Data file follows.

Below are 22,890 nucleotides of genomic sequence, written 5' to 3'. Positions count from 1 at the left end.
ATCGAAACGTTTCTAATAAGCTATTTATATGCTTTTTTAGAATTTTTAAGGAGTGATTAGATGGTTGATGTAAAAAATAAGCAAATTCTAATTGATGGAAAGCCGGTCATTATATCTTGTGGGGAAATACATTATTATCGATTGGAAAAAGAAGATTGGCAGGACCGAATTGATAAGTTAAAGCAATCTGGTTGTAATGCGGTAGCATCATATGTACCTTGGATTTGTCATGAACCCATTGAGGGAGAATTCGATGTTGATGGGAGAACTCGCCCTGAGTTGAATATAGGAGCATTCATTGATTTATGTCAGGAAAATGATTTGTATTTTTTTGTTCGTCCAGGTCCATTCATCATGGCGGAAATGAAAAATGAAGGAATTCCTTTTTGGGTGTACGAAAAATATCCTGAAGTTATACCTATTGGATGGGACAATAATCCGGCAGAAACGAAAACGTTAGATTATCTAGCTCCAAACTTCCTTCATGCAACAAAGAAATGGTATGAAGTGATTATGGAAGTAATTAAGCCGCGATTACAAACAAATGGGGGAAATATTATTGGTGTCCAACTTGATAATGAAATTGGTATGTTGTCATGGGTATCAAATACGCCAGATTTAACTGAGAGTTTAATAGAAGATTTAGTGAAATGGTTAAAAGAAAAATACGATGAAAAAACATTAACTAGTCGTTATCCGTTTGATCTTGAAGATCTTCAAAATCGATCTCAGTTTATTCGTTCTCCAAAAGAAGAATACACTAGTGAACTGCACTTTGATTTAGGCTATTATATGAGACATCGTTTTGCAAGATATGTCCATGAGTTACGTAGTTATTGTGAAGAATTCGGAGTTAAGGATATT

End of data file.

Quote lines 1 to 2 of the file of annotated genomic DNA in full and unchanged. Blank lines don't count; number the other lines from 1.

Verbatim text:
Below are 22,890 nucleotides of genomic sequence, written 5' to 3'. Positions count from 1 at the left end.
ATCGAAACGTTTCTAATAAGCTATTTATATGCTTTTTTAGAATTTTTAAGGAGTGATTAGATGGTTGATGTAAAAAATAAGCAAATTCTAATTGATGGAAAGCCGGTCATTATATCTTGTGGGGAAATACATTATTATCGATTGGAAAAAGAAGATTGGCAGGACCGAATTGATAAGTTAAAGCAATCTGGTTGTAATGCGGTAGCATCATATGTACCTTGGATTTGTCATGAACCCATTGAGGGAGAATTCGATGTTGATGGGAGAACTCGCCCTGAGTTGAATATAGGAGCATTCATTGATTTATGTCAGGAAAATGATTTGTATTTTTTTGTTCGTCCAGGTCCATTCATCATGGCGGAAATGAAAAATGAAGGAATTCCTTTTTGGGTGTACGAAAAATATCCTGAAGTTATACCTATTGGATGGGACAATAATCCGGCAGAAACGAAAACGTTAGATTATCTAGCTCCAAACTTCCTTCATGCAACAAAGAAATGGTATGAAGTGATTATGGAAGTAATTAAGCCGCGATTACAAACAAATGGGGGAAATATTATTGGTGTCCAACTTGATAATGAAATTGGTATGTTGTCATGGGTATCAAATACGCCAGATTTAACTGAGAGTTTAATAGAAGATTTAGTGAAATGGTTAAAAGAAAAATACGATGAAAAAACATTAACTAGTCGTTATCCGTTTGATCTTGAAGATCTTCAAAATCGATCTCAGTTTATTCGTTCTCCAAAAGAAGAATACACTAGTGAACTGCACTTTGATTTAGGCTATTATATGAGACATCGTTTTGCAAGATATGTCCATGAGTTACGTAGTTATTGTGAAGAATTCGGAGTTAAGGATATT